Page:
Transgenic Mice as an Ethical AlternativeThe rasH2 mouse was developed in the laboratory of Tatsuji Nomura of the Central Institute for Experimental Animals (CIEA) in Kawaski, Japan. rasH2 mice carry the human c-Ha-ras oncogene, in addition to the endogenous murine Ha-ras oncogene. The presence of the human c-Ha-ras gene makes hemizygous rasH2 mice highly susceptible to tumor development when exposed to compounds that cause cancer in humans. This supports both shorter, more effective trials and the use of fewer animals in carcinogenicity studies, thus advancing our moral obligation to reduce the suffering incurred as an unfortunate neccessity of vital preclinical safety testing.
– Dr. Madhav Paranjpe, Director of Pathology at BioReliance
rasH2 mice have been approved by The International Council for Harmonisation of Technical Requirements for Pharmaceuticals for Human Use (ICH) and the FDA for use in short-term carcinogenicity testing with in-life portion of only six months — reducing the testing timeline by 75%. rasH2 mice also demonstrate an extremely low incidence of spontaneous tumors, with no indication of pre-neoplastic cell stages or tumors until the age of six months.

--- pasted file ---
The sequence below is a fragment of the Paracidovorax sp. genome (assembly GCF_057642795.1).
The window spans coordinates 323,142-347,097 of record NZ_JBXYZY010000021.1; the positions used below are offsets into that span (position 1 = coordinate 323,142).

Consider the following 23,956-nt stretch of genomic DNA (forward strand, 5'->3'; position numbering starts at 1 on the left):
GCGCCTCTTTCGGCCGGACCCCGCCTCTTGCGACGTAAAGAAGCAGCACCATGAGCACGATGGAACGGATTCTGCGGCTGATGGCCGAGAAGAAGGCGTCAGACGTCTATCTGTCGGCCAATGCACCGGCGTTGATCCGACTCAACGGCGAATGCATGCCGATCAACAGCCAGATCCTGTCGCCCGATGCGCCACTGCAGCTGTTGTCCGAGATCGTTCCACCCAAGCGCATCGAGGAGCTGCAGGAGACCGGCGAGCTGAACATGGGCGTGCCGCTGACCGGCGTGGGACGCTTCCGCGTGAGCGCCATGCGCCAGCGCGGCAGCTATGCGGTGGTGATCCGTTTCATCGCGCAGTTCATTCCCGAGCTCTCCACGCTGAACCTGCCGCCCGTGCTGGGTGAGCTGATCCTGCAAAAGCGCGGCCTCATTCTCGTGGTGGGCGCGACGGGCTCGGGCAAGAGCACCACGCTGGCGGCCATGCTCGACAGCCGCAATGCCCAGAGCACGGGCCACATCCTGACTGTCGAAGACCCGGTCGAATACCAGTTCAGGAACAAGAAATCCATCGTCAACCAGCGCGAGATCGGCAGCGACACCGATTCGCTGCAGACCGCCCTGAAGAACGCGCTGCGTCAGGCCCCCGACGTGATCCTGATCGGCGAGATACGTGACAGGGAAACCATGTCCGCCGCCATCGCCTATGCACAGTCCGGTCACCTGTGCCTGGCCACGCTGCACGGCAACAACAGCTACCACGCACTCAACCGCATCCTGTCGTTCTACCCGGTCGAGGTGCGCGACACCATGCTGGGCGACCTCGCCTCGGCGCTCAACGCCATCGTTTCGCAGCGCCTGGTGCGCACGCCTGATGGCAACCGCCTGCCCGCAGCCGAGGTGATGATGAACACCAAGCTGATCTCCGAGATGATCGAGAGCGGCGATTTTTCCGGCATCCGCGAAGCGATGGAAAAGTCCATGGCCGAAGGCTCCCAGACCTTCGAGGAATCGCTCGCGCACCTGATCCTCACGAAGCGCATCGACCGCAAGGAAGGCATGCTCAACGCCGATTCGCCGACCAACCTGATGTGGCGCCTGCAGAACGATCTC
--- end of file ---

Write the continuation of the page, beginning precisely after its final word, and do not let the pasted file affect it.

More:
They are also proven to provide much more rapid onset and a higher incidence of more malignant tumors after being treated with mutagenic or non-mutagenic carcinogens. A typical rasH2 study utilizes 25 / sex / group versus the traditional 50 — 60 / sex / group in a 2-year study.
The rasH2 and the 3RsResearchers designing their carcinogenicity testing studies with an eye on the 3Rs can satisfy two of its ethical requirements by substituting rasH2 transgenic mice for two-year studies in traditional animal models:
- Reduction — Based on the FDA approved rasH2 study size of five groups (four dosage, one vehicle) of 25 / sex / group versus the traditional 50 — 60 / sex / group, the number of animals required for carcinogenicity drug safety testing has been reduced by 250 — 300 animals per study. This is a>50% reduction of the number of animals used. The latest information available indicates that over 75% of all carcinogenicity protocols submitted to the FDA include the use of rasH2 mice, with a meaningful impact on the moral calculus of animal model research.
- Refinement — The use of the rasH2 model considerably reduces the number of mice that are euthanized due to senescence-related morbidity, which is the inevitable fate of a relatively high proportion of study animals near the end of two-year studies. It can also be expected that the number of repeat studies, due to inconclusive evidence related to false positives as a result of spontaneous tumors, is considerably reduced. Unfortunately, there is no FDA-approved
- Replacement for live animal models in carcinogenicity safety testing. Further refinement in the use of the rasH2 model continues. Dr. Madhav G. Paranjpe, et al. has published several articles proposing refinements and reductions in group number and dosages.
Even more recently, Dr. Paranjpe, et al. published an article in the International Journal of Toxicology4 making a sound argument for eliminating the high-dose group in the twenty-six-week carcinogenicity study, thus reducing the number of animals used by fifty.